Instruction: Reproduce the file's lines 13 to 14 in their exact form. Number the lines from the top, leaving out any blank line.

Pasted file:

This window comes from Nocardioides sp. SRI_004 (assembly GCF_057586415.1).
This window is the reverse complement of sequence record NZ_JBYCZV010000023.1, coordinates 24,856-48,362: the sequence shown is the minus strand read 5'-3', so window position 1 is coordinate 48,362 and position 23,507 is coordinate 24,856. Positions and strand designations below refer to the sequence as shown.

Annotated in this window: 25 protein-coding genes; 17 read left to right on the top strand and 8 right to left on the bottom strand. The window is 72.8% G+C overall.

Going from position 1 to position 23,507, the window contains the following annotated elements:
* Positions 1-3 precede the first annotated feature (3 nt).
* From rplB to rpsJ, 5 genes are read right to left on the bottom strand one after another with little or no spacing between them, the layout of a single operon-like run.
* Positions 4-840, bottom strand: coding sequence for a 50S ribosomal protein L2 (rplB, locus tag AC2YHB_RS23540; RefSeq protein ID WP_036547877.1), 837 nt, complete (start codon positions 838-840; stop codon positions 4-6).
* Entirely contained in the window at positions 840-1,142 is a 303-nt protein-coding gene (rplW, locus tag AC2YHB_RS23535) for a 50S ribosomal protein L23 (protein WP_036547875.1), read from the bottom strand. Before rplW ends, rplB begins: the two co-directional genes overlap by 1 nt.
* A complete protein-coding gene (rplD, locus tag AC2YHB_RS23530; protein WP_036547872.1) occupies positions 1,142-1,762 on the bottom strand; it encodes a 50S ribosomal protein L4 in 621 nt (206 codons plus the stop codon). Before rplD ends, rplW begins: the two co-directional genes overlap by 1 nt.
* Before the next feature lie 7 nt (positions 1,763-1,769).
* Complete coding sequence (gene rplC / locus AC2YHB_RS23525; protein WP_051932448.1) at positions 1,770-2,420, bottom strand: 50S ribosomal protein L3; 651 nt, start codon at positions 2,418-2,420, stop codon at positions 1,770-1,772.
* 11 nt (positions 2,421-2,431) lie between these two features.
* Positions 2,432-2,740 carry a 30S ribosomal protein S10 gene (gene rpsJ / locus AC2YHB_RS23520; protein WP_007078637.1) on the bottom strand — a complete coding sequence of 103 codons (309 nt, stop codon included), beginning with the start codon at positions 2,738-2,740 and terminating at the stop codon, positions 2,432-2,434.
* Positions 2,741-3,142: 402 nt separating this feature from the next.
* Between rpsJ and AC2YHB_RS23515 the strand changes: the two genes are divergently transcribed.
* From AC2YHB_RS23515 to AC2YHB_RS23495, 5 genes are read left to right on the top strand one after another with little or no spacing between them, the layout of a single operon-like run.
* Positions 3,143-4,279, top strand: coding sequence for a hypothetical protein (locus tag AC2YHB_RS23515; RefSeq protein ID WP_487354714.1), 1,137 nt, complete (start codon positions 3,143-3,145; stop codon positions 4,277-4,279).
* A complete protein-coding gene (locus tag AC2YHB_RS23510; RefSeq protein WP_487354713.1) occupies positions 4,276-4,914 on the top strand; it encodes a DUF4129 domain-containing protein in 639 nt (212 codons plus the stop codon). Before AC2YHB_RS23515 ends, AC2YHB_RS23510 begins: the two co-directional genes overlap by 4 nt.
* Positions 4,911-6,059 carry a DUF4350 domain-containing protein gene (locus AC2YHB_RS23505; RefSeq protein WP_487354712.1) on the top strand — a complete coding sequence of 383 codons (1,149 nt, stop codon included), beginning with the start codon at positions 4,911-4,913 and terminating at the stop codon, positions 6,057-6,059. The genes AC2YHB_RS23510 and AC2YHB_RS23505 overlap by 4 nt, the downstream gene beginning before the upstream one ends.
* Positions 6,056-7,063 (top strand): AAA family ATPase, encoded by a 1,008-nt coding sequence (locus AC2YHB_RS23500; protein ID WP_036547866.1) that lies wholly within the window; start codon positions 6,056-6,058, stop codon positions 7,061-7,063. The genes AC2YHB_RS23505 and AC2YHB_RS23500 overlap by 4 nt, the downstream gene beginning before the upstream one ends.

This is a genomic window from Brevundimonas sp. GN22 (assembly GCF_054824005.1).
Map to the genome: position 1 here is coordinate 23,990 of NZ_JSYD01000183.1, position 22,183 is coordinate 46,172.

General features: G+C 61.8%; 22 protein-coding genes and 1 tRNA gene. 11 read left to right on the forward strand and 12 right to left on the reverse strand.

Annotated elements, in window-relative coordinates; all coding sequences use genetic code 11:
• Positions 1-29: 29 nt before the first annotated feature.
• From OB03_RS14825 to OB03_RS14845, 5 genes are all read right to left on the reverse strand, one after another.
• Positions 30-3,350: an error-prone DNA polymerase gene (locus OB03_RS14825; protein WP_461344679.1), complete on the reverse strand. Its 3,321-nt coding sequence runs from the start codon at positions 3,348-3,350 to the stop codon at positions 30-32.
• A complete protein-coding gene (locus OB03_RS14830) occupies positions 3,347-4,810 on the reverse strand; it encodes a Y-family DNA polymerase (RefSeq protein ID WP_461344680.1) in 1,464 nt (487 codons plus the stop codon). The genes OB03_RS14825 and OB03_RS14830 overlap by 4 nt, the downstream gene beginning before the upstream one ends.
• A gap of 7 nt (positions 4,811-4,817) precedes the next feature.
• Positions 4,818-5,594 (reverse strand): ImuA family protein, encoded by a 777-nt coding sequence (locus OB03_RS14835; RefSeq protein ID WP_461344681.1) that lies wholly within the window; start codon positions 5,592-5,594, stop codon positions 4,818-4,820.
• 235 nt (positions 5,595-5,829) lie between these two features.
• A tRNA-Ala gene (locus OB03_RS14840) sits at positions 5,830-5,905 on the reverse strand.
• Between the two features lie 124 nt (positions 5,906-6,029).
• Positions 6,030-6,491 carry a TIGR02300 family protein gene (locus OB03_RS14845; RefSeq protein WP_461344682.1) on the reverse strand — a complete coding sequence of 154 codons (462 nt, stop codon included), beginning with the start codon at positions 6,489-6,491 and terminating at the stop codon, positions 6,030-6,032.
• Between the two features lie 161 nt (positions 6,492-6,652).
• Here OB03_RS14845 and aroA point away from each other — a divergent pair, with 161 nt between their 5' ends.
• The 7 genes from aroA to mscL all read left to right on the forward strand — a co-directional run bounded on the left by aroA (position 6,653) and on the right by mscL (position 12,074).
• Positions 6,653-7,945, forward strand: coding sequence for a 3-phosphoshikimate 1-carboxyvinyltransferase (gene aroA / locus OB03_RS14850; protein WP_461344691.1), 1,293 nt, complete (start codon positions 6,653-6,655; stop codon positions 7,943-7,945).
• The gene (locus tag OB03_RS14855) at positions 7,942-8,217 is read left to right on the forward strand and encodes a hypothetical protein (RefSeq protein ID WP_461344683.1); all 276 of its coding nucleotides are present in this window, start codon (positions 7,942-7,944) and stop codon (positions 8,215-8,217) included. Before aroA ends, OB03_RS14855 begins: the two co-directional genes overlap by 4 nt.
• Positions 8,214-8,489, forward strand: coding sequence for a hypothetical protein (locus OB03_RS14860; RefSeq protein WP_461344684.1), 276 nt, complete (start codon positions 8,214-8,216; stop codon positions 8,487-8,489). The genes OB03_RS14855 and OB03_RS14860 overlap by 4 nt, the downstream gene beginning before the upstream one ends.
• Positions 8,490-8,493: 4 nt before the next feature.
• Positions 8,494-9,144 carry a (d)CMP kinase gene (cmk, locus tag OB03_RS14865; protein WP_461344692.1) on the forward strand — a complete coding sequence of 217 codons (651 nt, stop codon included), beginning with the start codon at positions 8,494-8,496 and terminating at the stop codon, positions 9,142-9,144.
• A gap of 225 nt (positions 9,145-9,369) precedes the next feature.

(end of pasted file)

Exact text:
* Positions 2,432-2,740 carry a 30S ribosomal protein S10 gene (gene rpsJ / locus AC2YHB_RS23520; protein WP_007078637.1) on the bottom strand — a complete coding sequence of 103 codons (309 nt, stop codon included), beginning with the start codon at positions 2,738-2,740 and terminating at the stop codon, positions 2,432-2,434.
* Positions 2,741-3,142: 402 nt separating this feature from the next.